I guess I should put a disclaimer out that I did not rate this book low because I’m a Muslim. Satanic Verses have its own potential but it possibly is the most overrated controversial book of all time. 3/4 of the book was a schizophrenic contemporary drama and 1/4 was a religious fantasy and it was deathly disjointed from multiple of narratives without its own characteristics that was unique to each narrators. Admittedly the only interesting part was the actual controversial part but as a whole, I don’t feel the book was written with a structure in mind in the midst of word vomitory that it end up being flaccid. The writing style was just as confusing and disorienting. It was until I finish the book that the author admitted about drawing inspirations from many literary figures that gave the chaotic jungle of words some clarity. Basically he rip off words and phrases and then crafted this patchwork. Which is why I found a lot of archaic words being used and then repetitions and then the part reshuffle again.
The concept of it being a Satanic Verses seem to converge on the dream sequences which did include the stories of the pagan arabic goddesses and the poetic use of name of the city “Jahilia”. Jahiliyyah which literary means ignorance. Most of the part, I’m not certain of the whole point of the book itself other than giving me schizophrenic nightmares whenever I tried reading it and fall asleep while reading it. But I think it was meant to be a social commentary and criticism toward the bollywood and traditional values and somewhere in between it romanticized the idea of being an immigrant while insertion romantic “grass is greener at the other side” and some anglophile fantasy.
Some part of the book itself reminded me of Yoshitaka Amano’s Arabian Nights. There was an ethereal quality to it which made certain parts of the book appealing. But it was the characterizations of its multiple narratives that made it problematic. None of the contemporary characters was meant to be likable, in fact they were all rather despicable and the writing is rife with satire. But as far as magical realism goes, it was dearth of actual realism and even a show of humanity. There was a vein of dystopia quality in it but it was too unstructured to make it sensible.
Then there was the fact that all of the female characters seemed to be in complete submission to every male characters in this book. Most of the time the author skimp on expanding the female roles over the conventional mother figures, failed mother figures, whores, independent women in constant need of male companion, girl-child on the verge of sexual maturity and etc. In fact, he simplified the idea of Harem into a sanctioned brothel and name it as Hijab. Great way of trying to subtle the use of hijabs as a sign of female subjugation and self-exploitation than actual sexual exploitation by people without the use of any hijabs. I know that its an interpretation of sexual representatives and parts of polygamy but the chapter was poorly done without any depth even with grandois use of vocabularies. In contemporary settings the female characters became very one-dimensional over the male-centric narratives which made them a caricature of humans rather than a representative of the gender. I guess that he tried to be progressive but it does come out dry and very superficial. I try not to be complete feminist in everything I read but when people over-praised another dick lit for being feminist and giving a show of female empowerment, it made me want to scream.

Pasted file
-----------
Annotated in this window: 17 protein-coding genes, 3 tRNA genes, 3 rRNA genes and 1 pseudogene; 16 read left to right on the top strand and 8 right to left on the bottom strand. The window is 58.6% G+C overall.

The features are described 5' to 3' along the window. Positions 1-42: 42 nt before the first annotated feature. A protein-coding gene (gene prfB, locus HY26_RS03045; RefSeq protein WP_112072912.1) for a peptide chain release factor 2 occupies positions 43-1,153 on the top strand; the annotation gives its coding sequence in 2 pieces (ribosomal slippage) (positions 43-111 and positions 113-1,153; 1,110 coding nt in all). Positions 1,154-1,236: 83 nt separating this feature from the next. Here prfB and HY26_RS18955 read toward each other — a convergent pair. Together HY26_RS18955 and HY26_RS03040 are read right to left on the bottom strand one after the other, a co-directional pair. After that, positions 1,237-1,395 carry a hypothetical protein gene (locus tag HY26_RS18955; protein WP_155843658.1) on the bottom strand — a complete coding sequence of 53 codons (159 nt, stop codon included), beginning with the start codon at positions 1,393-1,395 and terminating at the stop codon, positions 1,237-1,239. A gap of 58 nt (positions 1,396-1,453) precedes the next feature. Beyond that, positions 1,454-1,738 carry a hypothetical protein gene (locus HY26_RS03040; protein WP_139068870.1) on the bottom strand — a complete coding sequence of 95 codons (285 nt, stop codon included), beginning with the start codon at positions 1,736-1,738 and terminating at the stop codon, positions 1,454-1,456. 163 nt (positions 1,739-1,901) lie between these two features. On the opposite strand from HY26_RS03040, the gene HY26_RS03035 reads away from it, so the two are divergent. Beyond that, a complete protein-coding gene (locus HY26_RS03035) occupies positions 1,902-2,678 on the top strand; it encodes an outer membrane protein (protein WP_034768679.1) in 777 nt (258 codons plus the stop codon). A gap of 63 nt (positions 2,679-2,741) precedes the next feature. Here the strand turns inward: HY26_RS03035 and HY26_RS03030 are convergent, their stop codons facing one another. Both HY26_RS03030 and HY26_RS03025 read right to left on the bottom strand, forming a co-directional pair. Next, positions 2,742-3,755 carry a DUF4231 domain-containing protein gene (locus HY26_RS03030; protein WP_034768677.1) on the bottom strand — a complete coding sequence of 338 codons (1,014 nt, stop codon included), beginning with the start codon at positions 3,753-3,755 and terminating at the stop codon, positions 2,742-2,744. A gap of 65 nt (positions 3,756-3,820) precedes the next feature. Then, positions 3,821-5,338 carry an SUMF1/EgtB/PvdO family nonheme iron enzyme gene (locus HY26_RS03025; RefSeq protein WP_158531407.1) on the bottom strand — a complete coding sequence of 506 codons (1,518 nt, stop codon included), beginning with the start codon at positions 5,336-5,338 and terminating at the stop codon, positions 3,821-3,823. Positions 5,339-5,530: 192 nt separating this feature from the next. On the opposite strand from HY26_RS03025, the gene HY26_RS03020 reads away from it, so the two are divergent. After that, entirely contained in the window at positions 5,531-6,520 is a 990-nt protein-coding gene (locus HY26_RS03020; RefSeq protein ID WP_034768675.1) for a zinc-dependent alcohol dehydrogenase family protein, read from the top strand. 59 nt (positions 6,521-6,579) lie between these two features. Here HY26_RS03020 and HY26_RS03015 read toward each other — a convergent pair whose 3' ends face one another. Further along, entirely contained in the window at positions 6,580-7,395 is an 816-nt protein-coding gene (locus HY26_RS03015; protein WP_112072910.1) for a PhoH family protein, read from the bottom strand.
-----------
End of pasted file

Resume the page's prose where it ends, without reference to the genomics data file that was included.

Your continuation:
The actual interesting part of the book was Satanic Verses in the historical context. You can read about it elsewhere but it was a lot harder to read anything about it without the topic being related to Salman Rushdie. Whatever justification and bias you might bring into these type of writings, it was just a fiction and an interpretation. Anyone with actual mind would know it to be just as that and it was extremely subjective. It doesn’t rattle my faith but sadly, the extreme reaction and death related to the existence of this book doesn’t seem to justify the actual content. To be honest, the publicity around this book was undeserving despite its notorious reputation.